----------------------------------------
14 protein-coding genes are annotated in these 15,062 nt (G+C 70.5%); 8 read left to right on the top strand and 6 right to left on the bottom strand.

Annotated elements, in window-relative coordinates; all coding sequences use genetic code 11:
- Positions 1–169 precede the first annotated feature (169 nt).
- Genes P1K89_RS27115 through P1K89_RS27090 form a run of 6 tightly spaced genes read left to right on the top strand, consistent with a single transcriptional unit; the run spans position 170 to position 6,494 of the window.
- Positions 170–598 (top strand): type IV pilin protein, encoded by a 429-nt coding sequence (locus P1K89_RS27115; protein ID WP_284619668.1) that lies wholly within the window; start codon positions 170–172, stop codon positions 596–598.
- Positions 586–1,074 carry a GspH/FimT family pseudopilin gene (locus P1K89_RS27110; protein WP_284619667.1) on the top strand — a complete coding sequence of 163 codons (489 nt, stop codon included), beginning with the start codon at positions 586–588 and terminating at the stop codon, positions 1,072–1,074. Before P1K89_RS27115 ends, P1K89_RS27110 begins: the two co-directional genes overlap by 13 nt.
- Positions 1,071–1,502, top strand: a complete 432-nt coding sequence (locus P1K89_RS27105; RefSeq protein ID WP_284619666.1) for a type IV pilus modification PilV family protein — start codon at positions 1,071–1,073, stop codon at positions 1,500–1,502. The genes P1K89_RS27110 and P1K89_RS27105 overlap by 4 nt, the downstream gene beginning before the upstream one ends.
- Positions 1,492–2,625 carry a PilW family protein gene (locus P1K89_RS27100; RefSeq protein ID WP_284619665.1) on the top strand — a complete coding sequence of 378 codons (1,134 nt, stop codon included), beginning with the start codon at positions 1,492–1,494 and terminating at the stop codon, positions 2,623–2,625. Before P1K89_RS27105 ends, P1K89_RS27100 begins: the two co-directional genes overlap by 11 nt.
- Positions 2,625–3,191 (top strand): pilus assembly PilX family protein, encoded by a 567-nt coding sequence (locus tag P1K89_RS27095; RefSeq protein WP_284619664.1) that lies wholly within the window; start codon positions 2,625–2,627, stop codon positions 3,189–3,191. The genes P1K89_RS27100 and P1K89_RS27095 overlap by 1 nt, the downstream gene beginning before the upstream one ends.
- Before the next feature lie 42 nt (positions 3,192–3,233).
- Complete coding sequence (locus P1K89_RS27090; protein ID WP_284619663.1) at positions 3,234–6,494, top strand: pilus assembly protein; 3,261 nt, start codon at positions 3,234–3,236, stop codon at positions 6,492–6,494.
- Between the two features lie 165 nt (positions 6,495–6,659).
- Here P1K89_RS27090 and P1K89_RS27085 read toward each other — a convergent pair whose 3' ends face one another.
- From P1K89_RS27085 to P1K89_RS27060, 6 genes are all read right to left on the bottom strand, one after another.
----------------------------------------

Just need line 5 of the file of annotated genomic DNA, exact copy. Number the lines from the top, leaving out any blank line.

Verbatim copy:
- Positions 170–598 (top strand): type IV pilin protein, encoded by a 429-nt coding sequence (locus P1K89_RS27115; protein ID WP_284619668.1) that lies wholly within the window; start codon positions 170–172, stop codon positions 596–598.